The New Criterion is probably more consistently worth reading than any other magazine in English.
Martin du Gard's monster in a box
by Ben Downing
A consideration of the author and his unfinished novel Lieutenant-Colonel de Maumort.
was right!Support The
On New Year’s Day 1931, the novelist Roger Martin du Gard (1881–1958) and his wife were seriously injured in a car crash, and they spent the next few months recuperating in a Le Mans hospital. That Martin du Gard had recently finished a solid first draft of the seventh installment of The Thibaults, the roman-fleuve he’d been trickling out since 1922, should, one would think, have been a source of some comfort to him during his long convalescence. But no: mulling in bed over his project, he came to the conclusions that this latest stretch of it simply would not do and that, to forfend against dithering, he had better torch the whole thing then and there. The replacement volume, Summer 1914, took another five years to complete, but Martin du Gard must have felt vindicated in his sacrifice when, the year after publication, it was singled out by the Swedish Academy in bestowing on him the Nobel Prize for 1937.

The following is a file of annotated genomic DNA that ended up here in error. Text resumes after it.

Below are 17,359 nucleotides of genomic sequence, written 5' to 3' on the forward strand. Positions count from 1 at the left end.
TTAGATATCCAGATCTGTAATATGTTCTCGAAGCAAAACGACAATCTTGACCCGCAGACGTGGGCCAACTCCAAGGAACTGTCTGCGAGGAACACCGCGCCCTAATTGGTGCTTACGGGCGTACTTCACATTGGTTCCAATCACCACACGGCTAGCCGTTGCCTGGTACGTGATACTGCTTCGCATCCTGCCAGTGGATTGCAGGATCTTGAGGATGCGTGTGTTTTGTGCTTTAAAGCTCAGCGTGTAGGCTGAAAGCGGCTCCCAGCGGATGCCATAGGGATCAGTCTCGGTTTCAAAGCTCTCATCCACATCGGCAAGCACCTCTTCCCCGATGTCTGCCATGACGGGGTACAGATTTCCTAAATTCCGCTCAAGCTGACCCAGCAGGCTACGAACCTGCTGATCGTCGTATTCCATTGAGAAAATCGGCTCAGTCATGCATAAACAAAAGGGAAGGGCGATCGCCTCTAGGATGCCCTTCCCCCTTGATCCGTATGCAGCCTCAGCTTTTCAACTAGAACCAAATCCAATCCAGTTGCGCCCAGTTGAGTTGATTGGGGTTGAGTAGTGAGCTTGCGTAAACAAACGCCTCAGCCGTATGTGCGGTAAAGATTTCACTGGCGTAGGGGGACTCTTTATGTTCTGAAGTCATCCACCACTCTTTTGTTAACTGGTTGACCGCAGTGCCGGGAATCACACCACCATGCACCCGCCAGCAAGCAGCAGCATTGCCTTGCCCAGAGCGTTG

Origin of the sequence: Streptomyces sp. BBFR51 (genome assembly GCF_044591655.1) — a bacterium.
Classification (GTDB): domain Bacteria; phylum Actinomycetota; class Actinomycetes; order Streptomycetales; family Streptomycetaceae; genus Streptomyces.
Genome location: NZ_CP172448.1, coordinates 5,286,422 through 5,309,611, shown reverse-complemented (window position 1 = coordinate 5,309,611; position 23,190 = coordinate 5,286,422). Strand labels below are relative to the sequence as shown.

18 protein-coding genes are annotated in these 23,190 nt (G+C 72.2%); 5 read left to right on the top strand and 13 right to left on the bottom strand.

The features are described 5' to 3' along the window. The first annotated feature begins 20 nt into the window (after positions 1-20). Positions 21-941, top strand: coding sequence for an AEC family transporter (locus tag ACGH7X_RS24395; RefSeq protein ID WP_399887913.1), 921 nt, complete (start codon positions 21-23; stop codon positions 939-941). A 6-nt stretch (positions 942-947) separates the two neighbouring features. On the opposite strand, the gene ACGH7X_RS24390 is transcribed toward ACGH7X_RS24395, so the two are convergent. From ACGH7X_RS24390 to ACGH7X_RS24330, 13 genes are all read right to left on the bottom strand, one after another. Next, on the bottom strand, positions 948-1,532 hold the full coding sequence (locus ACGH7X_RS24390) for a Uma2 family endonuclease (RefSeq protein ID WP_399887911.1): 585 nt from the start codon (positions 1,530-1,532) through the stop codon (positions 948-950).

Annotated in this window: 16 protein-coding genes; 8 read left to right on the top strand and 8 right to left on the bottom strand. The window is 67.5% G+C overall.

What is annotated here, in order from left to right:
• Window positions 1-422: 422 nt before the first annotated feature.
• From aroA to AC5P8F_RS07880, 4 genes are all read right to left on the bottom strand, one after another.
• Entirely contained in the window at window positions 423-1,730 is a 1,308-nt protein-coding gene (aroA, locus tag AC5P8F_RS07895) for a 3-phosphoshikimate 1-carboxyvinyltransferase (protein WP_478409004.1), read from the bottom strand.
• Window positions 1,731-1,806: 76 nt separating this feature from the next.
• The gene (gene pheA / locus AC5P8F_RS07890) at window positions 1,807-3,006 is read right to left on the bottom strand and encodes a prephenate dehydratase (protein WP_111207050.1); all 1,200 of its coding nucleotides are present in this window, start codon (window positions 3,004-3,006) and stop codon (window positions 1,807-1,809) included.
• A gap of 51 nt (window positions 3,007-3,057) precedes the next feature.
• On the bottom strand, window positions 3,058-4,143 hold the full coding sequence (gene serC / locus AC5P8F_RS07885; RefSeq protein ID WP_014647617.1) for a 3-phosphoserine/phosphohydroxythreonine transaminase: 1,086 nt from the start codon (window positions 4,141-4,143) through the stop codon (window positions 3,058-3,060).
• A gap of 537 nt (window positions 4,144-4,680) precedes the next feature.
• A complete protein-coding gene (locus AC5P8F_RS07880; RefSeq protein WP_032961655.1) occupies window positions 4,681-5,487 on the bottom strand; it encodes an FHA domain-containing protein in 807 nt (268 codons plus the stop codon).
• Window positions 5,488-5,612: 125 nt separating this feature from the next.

This article is available to subscribers and for individual purchase
This article originally appeared in The New Criterion, Volume 18 April 2000, on page 27
Copyright © 2014 The New Criterion | www.newcriterion.comhttp://www.newcriterion.com/articles.cfm/Martin-du-Gard-s-monster-in-a-box-2677
E-mail to friend
by Ben Downing
During World War II, Crete had a profound impact on several writers, including Patrick Leigh Fermor
How Lincoln dealt with the press and the founders' legacy.
by Bruce Cole
Plans for an Eisenhower memorial on the National Mall have taken a shameful turn.
The Walter Duranty Prize for Journalistic Mendacity
Introduction to The Kennedy Phenomenon
The Kennedy Phenomenon: "Watching the Kennedy Train-Wreck"
Dec 18, 2014 12:57 PM